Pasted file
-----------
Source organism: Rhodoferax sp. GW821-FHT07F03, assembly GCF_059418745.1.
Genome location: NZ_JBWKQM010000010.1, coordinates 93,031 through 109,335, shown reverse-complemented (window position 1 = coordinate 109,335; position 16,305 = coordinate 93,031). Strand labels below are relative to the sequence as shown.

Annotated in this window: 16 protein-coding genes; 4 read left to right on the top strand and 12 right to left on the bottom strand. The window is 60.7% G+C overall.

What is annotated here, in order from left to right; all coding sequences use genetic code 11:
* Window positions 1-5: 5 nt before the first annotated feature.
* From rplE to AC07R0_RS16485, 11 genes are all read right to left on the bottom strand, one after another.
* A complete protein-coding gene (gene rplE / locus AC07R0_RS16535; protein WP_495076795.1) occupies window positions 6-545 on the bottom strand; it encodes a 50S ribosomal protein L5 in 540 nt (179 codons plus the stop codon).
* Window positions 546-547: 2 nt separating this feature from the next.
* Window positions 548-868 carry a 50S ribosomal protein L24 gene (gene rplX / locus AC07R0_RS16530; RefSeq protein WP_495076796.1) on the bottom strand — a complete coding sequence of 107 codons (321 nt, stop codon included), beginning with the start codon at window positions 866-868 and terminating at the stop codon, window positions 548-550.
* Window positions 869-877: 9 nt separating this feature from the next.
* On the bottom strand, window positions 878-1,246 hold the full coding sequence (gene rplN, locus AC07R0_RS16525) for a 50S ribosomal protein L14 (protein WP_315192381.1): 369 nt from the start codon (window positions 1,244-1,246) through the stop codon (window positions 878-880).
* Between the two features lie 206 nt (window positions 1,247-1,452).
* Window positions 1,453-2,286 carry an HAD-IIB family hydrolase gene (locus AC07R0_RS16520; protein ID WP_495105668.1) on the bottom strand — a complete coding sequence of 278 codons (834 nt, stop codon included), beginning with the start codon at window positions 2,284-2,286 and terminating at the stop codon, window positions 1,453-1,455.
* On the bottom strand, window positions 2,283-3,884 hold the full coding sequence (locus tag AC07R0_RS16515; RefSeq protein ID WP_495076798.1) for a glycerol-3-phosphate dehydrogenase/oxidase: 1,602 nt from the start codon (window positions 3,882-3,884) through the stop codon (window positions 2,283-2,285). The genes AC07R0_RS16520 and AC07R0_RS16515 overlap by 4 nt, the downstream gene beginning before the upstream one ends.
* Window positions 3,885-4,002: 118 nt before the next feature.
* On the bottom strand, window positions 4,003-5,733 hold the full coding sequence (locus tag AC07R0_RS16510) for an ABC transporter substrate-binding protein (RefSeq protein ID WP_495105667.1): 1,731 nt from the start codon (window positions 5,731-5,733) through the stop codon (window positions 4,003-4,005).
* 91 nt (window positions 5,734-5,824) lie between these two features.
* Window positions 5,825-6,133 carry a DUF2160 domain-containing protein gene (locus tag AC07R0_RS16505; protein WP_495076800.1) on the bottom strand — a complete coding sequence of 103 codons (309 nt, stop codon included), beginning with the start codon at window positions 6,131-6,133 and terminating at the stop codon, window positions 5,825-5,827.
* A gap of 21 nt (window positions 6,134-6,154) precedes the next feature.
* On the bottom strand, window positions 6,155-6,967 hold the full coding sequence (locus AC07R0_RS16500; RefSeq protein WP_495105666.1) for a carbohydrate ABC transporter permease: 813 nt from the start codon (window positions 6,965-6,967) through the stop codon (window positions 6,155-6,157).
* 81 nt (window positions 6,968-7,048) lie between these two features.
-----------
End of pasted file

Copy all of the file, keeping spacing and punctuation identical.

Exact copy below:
Source organism: Rhodoferax sp. GW821-FHT07F03, assembly GCF_059418745.1.
Genome location: NZ_JBWKQM010000010.1, coordinates 93,031 through 109,335, shown reverse-complemented (window position 1 = coordinate 109,335; position 16,305 = coordinate 93,031). Strand labels below are relative to the sequence as shown.

Annotated in this window: 16 protein-coding genes; 4 read left to right on the top strand and 12 right to left on the bottom strand. The window is 60.7% G+C overall.

What is annotated here, in order from left to right; all coding sequences use genetic code 11:
* Window positions 1-5: 5 nt before the first annotated feature.
* From rplE to AC07R0_RS16485, 11 genes are all read right to left on the bottom strand, one after another.
* A complete protein-coding gene (gene rplE / locus AC07R0_RS16535; protein WP_495076795.1) occupies window positions 6-545 on the bottom strand; it encodes a 50S ribosomal protein L5 in 540 nt (179 codons plus the stop codon).
* Window positions 546-547: 2 nt separating this feature from the next.
* Window positions 548-868 carry a 50S ribosomal protein L24 gene (gene rplX / locus AC07R0_RS16530; RefSeq protein WP_495076796.1) on the bottom strand — a complete coding sequence of 107 codons (321 nt, stop codon included), beginning with the start codon at window positions 866-868 and terminating at the stop codon, window positions 548-550.
* Window positions 869-877: 9 nt separating this feature from the next.
* On the bottom strand, window positions 878-1,246 hold the full coding sequence (gene rplN, locus AC07R0_RS16525) for a 50S ribosomal protein L14 (protein WP_315192381.1): 369 nt from the start codon (window positions 1,244-1,246) through the stop codon (window positions 878-880).
* Between the two features lie 206 nt (window positions 1,247-1,452).
* Window positions 1,453-2,286 carry an HAD-IIB family hydrolase gene (locus AC07R0_RS16520; protein ID WP_495105668.1) on the bottom strand — a complete coding sequence of 278 codons (834 nt, stop codon included), beginning with the start codon at window positions 2,284-2,286 and terminating at the stop codon, window positions 1,453-1,455.
* On the bottom strand, window positions 2,283-3,884 hold the full coding sequence (locus tag AC07R0_RS16515; RefSeq protein ID WP_495076798.1) for a glycerol-3-phosphate dehydrogenase/oxidase: 1,602 nt from the start codon (window positions 3,882-3,884) through the stop codon (window positions 2,283-2,285). The genes AC07R0_RS16520 and AC07R0_RS16515 overlap by 4 nt, the downstream gene beginning before the upstream one ends.
* Window positions 3,885-4,002: 118 nt before the next feature.
* On the bottom strand, window positions 4,003-5,733 hold the full coding sequence (locus tag AC07R0_RS16510) for an ABC transporter substrate-binding protein (RefSeq protein ID WP_495105667.1): 1,731 nt from the start codon (window positions 5,731-5,733) through the stop codon (window positions 4,003-4,005).
* 91 nt (window positions 5,734-5,824) lie between these two features.
* Window positions 5,825-6,133 carry a DUF2160 domain-containing protein gene (locus tag AC07R0_RS16505; protein WP_495076800.1) on the bottom strand — a complete coding sequence of 103 codons (309 nt, stop codon included), beginning with the start codon at window positions 6,131-6,133 and terminating at the stop codon, window positions 5,825-5,827.
* A gap of 21 nt (window positions 6,134-6,154) precedes the next feature.
* On the bottom strand, window positions 6,155-6,967 hold the full coding sequence (locus AC07R0_RS16500; RefSeq protein WP_495105666.1) for a carbohydrate ABC transporter permease: 813 nt from the start codon (window positions 6,965-6,967) through the stop codon (window positions 6,155-6,157).
* 81 nt (window positions 6,968-7,048) lie between these two features.